Our Feature Projects explores the most thought-provoking builds we have collaborated on. They offer behind-the-scenes insights from the creatives responsible for the project’s conception, illustrating how we can work with our clients to create a bespoke impression.
In 2019 we published a range of projects from expansive estates and luxury beach houses to inner-city contemporary retreats that showcase our natural stone range and outdoor furniture collection.
Here, we take a look back at some of the most popular Feature Projects published in 2019.
Oak House by Kennedy Nolan
For many architects, alterations and additions are the firm’s bread and butter. For Kennedy Nolan, this is no different. “Like so many practices, these projects have become a testing ground for our architectural ideas,” says director of architecture, Victoria Reeves.
The adaptive re-use of the double-fronted Victorian comprised of a relatively conventional brief: making the domestic environment functional and dignified.
View the Oak House feature here.
Cove House by Justin Humphrey Architect
An easement planning restriction is often perceived as a constraint, dictating the site layout and architectural form. The design of Cove House attempted to prove the opposite; to challenge the benign response to the water-access easement typical of the Sanctuary Cove area by embracing the home’s boundaries and external context.
Justin Humphrey Architect viewed the easement spanning the property’s eastern perimeter as an opportunity to make a visual statement and foster a connection with the broader community.
View the Cove House feature here.
Six years in the making, Residence 950 was designed with the most discerning homeowner in mind. Its “a virtual oasis in the heart of the city,” says Gregory Malin, CEO of real estate development firm Troon Pacific.
The expansive urban estate perched atop a tree-lined slope in San Francisco’s thriving Russian Hill neighbourhood delivers uncompromised living with jaw-dropping panoramic views and blends classic San Francisco architecture with modern luxury.
Architecture: Troon Pacific
Photography: David Livingston, Paul Dyer, Steel Blue, Jacob Elliott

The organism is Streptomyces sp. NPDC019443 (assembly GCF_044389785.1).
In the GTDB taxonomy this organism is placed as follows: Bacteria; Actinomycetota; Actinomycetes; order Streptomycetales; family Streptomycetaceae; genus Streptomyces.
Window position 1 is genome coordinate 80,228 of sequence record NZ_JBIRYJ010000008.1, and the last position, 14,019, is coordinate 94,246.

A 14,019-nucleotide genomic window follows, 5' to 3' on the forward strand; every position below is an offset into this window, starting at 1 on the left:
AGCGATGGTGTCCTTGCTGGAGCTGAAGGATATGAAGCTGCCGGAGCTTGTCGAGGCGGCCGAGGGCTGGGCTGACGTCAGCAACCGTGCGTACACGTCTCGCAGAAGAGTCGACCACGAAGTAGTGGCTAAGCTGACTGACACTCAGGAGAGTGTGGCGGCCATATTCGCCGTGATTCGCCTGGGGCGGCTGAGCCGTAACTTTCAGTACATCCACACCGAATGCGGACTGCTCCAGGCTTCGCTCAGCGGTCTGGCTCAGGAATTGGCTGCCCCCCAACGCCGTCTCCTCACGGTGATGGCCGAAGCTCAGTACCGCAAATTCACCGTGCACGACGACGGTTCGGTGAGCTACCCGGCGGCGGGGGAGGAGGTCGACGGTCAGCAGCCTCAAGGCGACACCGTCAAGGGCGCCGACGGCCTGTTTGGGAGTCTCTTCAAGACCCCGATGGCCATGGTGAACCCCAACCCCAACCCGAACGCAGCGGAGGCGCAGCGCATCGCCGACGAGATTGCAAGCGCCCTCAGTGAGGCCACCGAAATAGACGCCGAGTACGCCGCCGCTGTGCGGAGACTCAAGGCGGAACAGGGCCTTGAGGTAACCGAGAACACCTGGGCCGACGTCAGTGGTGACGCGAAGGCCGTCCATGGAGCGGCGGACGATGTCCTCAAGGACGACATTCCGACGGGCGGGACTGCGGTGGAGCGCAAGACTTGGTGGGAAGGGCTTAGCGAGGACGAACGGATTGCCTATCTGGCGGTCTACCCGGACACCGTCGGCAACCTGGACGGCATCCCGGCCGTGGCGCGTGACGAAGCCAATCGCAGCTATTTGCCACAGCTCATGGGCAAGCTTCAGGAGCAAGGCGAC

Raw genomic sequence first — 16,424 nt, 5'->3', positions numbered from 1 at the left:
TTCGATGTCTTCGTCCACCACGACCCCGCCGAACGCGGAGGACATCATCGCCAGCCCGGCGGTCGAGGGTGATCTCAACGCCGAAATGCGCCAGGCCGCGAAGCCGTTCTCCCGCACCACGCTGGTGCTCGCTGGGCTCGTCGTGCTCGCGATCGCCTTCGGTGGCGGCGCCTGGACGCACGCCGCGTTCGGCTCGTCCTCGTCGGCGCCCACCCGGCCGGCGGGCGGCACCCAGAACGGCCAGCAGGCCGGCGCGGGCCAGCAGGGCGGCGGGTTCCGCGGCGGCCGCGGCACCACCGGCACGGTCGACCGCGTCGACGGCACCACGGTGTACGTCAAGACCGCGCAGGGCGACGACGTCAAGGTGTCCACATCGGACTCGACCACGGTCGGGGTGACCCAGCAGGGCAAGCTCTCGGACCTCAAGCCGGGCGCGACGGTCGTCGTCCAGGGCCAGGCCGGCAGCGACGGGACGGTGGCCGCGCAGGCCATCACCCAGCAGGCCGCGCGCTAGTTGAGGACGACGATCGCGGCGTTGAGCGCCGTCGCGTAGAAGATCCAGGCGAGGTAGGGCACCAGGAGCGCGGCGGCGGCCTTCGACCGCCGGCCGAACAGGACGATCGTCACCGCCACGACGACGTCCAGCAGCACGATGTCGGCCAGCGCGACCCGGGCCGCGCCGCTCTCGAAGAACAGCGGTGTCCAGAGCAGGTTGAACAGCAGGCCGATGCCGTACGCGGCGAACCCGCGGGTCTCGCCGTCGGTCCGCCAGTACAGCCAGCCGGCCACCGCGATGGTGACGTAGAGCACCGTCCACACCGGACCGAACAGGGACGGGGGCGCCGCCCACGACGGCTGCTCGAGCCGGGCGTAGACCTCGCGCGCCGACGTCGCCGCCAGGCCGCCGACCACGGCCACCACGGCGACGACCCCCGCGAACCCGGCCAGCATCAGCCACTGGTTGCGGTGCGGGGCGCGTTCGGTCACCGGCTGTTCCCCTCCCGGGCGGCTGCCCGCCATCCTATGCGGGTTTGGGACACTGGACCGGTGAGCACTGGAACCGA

View the Residence 950 feature here.
Portsea Beach House
Located in an enviable position within arm’s reach of the Portsea Pier, the refurbishment of Portsea Beach House references the home’s coastal context and pays homage to it’s mid-century bones. “Our client’s brief sought to rejuvenate the double-storey residence, whilst maintaining the existing building footprint”, explains Sarah Cosentino, director of Studio Esteta.
As the orientation of the original dwelling already maximised the coastal aspect, the client engaged Studio Esteta to tailor the spatial arrangement to better accommodate their love for entertaining with minor modifications.
View the Portsea Beach House feature here.
The exposed clifftop position and expansive sea views made for a desirable property for its new ocean-loving owners. However, the spatial layout of the existing dwelling neglected to meet their needs and the surrounding landscape was tired with dilapidated features.
Architect Bruce Stafford explains the initial site visit revealed the home’s poor circulation with inaccessible tight, dark interiors. However, the unique setting and existing architectural elements offered the opportunity to create a remarkable home perched on the cliff.
View the Dizzy Heights feature here.
When Melbourne architecture and interior design practice Robson Rak were engaged to restore and extend an 1880’s Victorian home they knew they had a challenge on their hands.
The brief called for modernisation of the original interiors to improve functionality, while extending the footprint with a substantial addition to accommodate future growth, explains interior architect Chris Rak. On top of the need for added square footage, the client sought to blend together the distinct Victorian architecture with a mid-century modernist aesthetic they’d come to love after spending time in Los Angeles.
“Initially the brief was challenging,” says Chris. “But it all fell into place with our use of linking landscapes via internal courtyards and the strategic use of certain materials.”
View the Pavilion House feature here.